In their letter to Annan, Hun Sen and Ung Huot expressed concern about the neutrality of the international observers and of certain UN personnel.
The CPP complained of irregularities in the 1993 UN-administered elections, which the party narrowly lost to Funcinpec, and has recently complained to Annan that some UN human rights officials—including Annan’s special representative to Cambodia on human rights, Thomas Hammarberg—appear biased against the government.
“We…reiterate our legitimate request that UN officials be appointed as coordinators of observers and other officers, especially in the Center for Human Rights, must maintain a cooperative and neutral attitude and not at all pursue their own political agendas,” the premiers wrote to Annan.
Mehrotra said that while the UN did not agree to the two premiers’ request for changes, the two sides now have “full agreement on what the role [of monitors] should be.”
“Their major concern has been respect for the laws of Cambodia,” Mehrotra said. “We have assured the government of Cambodia that the UN will act with complete impartiality. I am confident the UN will play its role without any favor or prejudice.”
He declined to speculate on why the government would want to keep observers’ mandate from assessing the transfer of power after elections, but added, “the second prime minister has assured everyone publicly that he will accept the results of the election, so there is no problem on that score.”
Thun Saray, spokesman for the Committee for Free and Fair Elections, said the observers’ role should include the election aftermath.
“We still worry about the transfer of power,” he said. “The international observers should stay longer than just election day.”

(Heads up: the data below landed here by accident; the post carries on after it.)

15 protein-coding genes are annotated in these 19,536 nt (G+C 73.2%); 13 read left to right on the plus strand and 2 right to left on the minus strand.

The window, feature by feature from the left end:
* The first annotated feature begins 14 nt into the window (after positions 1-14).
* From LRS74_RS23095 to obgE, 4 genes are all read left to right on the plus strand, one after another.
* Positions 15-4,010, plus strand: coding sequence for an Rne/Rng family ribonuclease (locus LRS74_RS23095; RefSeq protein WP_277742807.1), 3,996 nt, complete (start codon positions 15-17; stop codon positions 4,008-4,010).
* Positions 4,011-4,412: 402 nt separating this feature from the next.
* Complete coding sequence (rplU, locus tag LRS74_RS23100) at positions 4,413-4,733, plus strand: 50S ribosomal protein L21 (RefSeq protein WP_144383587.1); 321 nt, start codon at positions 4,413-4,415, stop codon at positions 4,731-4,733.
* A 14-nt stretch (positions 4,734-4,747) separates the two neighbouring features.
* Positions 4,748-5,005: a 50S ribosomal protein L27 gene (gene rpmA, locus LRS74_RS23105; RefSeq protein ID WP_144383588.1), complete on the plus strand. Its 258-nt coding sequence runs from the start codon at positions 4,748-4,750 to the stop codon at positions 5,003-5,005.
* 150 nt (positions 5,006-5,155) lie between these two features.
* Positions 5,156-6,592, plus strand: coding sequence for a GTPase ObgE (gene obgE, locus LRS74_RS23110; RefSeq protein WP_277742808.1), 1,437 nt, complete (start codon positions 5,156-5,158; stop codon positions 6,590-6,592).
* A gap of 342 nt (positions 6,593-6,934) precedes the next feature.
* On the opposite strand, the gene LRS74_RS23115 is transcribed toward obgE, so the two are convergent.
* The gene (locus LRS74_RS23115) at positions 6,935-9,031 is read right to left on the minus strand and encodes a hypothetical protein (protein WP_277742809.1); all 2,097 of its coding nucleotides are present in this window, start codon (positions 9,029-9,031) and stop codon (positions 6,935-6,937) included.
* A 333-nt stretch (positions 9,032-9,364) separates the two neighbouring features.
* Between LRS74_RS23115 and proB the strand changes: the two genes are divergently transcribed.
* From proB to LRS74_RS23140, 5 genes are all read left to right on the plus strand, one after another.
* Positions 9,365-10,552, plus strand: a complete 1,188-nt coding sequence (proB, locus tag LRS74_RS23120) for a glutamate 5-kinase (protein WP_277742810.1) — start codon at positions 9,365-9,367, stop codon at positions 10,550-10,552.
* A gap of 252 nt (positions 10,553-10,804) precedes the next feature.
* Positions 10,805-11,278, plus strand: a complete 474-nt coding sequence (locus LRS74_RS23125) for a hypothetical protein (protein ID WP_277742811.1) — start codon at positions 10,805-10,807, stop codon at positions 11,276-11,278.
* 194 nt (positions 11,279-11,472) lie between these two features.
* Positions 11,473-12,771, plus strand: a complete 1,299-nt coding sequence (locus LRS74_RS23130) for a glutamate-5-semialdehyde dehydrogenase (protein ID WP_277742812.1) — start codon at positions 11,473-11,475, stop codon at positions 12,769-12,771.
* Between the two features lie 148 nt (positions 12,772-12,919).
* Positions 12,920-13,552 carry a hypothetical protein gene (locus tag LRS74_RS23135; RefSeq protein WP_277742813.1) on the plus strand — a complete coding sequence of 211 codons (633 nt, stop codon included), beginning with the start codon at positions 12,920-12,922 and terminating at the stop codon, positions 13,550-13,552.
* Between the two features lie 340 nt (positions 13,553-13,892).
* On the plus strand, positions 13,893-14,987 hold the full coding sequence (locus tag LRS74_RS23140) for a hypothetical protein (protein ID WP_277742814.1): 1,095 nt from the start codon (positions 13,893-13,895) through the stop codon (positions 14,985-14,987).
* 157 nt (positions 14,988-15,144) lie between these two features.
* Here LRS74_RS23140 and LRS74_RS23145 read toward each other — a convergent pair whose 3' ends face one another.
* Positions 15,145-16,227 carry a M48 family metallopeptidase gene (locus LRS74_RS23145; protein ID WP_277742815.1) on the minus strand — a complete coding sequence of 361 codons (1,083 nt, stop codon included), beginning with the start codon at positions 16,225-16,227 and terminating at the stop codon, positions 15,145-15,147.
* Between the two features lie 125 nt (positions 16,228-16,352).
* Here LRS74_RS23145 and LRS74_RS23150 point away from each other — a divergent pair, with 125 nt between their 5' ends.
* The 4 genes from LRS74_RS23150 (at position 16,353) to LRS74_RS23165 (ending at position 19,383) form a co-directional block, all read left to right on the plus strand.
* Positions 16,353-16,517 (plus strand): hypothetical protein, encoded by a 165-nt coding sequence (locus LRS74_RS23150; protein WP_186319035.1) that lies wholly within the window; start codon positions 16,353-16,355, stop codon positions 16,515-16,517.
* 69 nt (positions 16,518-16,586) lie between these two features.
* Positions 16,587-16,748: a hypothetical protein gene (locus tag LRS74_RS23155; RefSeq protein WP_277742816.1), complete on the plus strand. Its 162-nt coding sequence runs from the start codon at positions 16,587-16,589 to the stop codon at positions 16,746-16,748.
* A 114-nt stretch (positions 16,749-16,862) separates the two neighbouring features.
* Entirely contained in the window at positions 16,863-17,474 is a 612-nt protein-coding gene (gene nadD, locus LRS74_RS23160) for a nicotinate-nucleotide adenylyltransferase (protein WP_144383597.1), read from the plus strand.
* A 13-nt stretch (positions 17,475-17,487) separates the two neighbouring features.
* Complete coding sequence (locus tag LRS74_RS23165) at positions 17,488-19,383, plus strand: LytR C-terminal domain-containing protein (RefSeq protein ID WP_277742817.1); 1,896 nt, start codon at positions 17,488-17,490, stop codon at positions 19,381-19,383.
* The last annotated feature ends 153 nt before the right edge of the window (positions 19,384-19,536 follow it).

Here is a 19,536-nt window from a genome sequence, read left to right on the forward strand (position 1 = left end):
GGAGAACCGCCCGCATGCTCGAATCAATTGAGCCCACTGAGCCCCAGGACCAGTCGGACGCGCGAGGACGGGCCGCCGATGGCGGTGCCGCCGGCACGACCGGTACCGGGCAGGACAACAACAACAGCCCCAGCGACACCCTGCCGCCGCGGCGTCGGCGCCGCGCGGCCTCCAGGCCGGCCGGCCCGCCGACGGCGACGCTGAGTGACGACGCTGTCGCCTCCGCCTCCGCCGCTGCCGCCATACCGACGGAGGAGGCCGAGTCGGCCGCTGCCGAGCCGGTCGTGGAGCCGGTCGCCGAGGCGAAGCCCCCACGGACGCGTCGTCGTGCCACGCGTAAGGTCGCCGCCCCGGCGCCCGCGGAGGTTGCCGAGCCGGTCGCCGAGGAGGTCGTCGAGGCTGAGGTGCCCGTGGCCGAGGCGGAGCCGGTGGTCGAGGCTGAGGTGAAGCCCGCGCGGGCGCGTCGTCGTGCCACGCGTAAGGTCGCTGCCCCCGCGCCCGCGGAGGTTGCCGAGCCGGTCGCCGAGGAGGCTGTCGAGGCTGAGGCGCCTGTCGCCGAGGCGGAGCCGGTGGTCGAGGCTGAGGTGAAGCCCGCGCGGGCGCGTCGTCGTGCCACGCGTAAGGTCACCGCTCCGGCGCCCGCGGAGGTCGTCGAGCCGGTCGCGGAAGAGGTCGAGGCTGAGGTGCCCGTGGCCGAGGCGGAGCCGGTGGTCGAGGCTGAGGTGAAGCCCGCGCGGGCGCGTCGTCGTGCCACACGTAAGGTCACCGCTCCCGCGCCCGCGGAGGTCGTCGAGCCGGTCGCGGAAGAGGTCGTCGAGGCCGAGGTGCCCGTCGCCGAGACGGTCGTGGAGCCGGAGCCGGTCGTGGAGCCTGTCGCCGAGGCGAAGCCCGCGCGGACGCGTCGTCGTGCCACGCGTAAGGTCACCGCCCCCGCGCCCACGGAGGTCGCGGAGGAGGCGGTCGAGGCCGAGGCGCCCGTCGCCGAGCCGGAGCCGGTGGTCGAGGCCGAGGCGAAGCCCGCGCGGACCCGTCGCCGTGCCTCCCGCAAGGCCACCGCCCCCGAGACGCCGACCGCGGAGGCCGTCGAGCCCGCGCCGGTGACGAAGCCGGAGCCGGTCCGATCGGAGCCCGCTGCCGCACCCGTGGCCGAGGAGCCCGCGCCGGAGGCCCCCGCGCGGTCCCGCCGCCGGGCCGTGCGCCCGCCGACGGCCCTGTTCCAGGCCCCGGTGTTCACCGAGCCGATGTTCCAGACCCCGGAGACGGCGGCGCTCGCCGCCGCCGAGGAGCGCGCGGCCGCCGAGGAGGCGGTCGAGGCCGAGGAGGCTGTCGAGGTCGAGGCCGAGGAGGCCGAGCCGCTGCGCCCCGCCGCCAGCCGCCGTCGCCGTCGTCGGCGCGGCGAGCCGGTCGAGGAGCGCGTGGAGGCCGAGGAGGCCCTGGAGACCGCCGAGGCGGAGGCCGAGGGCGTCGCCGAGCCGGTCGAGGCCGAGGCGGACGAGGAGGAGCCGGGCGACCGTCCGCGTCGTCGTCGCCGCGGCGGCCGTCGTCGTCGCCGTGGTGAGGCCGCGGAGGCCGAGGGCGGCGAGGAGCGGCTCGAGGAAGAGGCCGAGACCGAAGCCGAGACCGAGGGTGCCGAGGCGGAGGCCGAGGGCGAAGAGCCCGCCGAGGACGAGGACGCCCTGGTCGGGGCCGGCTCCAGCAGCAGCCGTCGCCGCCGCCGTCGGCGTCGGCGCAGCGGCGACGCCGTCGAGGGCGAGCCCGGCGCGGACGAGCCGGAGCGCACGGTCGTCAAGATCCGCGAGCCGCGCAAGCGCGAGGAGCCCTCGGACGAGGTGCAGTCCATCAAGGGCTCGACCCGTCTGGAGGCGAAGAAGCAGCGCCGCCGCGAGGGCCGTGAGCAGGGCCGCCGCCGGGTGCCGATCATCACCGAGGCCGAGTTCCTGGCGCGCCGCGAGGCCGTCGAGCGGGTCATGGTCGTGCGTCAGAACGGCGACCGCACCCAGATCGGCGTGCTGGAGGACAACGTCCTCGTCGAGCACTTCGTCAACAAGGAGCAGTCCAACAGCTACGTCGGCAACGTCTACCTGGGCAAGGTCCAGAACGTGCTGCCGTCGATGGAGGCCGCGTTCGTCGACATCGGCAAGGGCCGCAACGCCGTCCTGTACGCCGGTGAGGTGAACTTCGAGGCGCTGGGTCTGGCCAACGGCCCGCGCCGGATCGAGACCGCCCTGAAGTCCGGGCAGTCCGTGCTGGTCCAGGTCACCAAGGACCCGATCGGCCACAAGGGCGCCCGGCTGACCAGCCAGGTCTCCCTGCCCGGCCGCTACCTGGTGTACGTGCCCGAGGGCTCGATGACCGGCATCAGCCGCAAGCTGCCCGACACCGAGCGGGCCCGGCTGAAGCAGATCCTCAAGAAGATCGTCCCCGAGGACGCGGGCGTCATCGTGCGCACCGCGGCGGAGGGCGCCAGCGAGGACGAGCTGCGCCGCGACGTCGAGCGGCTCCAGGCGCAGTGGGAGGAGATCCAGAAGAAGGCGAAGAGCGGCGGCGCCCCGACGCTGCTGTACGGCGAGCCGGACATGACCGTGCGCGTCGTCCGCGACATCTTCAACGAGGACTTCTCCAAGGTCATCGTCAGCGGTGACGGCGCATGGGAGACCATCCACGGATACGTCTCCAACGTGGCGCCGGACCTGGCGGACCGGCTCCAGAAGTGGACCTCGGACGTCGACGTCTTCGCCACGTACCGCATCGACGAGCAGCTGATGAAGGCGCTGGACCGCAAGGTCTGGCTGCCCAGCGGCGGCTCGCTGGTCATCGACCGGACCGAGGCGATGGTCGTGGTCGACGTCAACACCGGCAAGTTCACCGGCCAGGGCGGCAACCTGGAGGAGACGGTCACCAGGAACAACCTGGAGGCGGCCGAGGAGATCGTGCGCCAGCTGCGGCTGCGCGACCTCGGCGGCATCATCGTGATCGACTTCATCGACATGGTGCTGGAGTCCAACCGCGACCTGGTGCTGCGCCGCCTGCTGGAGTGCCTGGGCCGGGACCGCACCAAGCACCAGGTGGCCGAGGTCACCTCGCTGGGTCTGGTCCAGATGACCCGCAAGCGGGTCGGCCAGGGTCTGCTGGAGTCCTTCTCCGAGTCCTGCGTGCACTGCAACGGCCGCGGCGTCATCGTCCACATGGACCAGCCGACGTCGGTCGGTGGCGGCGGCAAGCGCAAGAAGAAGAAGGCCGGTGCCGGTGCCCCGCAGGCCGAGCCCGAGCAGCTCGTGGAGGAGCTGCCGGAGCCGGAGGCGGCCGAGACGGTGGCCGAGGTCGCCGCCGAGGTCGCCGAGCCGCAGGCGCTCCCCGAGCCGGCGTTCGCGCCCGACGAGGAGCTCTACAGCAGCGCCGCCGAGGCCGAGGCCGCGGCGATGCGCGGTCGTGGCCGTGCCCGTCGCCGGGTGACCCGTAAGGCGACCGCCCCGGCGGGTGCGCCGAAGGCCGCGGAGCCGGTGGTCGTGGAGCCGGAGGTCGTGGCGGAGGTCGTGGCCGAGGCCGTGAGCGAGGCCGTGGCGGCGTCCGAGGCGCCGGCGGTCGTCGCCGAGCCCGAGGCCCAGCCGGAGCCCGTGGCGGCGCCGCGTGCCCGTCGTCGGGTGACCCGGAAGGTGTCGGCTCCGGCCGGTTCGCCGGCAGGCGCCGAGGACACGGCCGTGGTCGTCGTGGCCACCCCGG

After the 1993 elections, CPP officials who refused to recognize Funcinpec’s victory led a secessionist movement that threatened to rekindle the decades-long civil war. The movement forced Funcinpec to accept its rival into a coalition government, which the CPP now dominates.
Thun Saray said the proposed changes would reduce the independence and authority of the monitoring mission.
“If it is like this, the international observer has no role to play,” he said. “If [the prime ministers] want to have credibility for the elections, they have to give more of a role to the observers.”
“Perhaps they would like to limit the role of the international observers. Perhaps they worry that the observers will denounce some irregularities or violations that may happen in the future, condemning the ruling party,” Thun Saray said.
But, he added, the prime ministers did have a point in insisting on the neutrality of observers. “If the observers are not impartial and neutral, they will damage the election also.”
Comment from the two premiers’ offices was not available Thursday. A spokesman for Ung Huot referred all questions on the April 13 letter to Hun Sen spokesman Prak Sokhonn, who is in Bangkok with the second premier.